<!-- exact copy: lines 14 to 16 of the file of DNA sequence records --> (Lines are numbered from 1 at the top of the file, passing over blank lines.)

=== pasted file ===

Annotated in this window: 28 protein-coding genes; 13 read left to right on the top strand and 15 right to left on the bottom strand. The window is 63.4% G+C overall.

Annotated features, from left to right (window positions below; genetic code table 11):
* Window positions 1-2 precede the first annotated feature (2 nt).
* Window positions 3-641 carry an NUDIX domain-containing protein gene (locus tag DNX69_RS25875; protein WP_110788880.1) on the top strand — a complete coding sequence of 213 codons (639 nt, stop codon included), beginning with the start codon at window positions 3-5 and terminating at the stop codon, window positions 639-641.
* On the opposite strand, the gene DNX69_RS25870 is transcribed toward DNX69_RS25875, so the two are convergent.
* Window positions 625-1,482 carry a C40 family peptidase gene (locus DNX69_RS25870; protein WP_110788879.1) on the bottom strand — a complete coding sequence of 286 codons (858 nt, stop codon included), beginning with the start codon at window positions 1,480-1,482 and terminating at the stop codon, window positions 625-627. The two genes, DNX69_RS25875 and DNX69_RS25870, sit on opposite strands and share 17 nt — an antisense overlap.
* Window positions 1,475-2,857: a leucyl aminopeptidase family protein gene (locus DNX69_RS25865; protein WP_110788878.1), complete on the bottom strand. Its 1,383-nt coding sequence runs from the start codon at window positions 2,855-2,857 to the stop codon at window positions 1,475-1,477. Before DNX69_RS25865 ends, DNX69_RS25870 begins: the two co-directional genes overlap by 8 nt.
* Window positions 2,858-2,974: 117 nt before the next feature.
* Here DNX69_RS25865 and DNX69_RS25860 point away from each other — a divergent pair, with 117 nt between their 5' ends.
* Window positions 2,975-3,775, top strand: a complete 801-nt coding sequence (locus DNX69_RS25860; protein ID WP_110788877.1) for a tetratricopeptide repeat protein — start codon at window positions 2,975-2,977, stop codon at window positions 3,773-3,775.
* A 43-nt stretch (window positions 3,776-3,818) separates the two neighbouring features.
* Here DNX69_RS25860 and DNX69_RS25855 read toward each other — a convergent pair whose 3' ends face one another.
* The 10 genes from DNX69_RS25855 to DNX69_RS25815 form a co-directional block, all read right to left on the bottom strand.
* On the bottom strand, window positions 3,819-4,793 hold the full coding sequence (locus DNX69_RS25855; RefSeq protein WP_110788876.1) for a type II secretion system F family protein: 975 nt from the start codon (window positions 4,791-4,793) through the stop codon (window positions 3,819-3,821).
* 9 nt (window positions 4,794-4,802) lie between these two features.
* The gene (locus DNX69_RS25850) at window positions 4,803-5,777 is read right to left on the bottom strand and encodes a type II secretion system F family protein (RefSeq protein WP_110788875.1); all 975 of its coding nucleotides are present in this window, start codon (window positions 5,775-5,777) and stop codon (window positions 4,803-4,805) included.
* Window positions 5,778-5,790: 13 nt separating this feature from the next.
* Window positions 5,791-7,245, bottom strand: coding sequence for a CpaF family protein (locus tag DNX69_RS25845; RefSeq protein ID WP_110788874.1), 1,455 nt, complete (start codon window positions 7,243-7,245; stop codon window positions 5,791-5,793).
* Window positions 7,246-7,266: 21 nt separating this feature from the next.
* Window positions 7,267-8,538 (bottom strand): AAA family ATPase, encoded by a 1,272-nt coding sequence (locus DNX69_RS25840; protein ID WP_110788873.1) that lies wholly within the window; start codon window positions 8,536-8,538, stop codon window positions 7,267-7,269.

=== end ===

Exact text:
* On the bottom strand, window positions 3,819-4,793 hold the full coding sequence (locus DNX69_RS25855; RefSeq protein WP_110788876.1) for a type II secretion system F family protein: 975 nt from the start codon (window positions 4,791-4,793) through the stop codon (window positions 3,819-3,821).
* 9 nt (window positions 4,794-4,802) lie between these two features.
* The gene (locus DNX69_RS25850) at window positions 4,803-5,777 is read right to left on the bottom strand and encodes a type II secretion system F family protein (RefSeq protein WP_110788875.1); all 975 of its coding nucleotides are present in this window, start codon (window positions 5,775-5,777) and stop codon (window positions 4,803-4,805) included.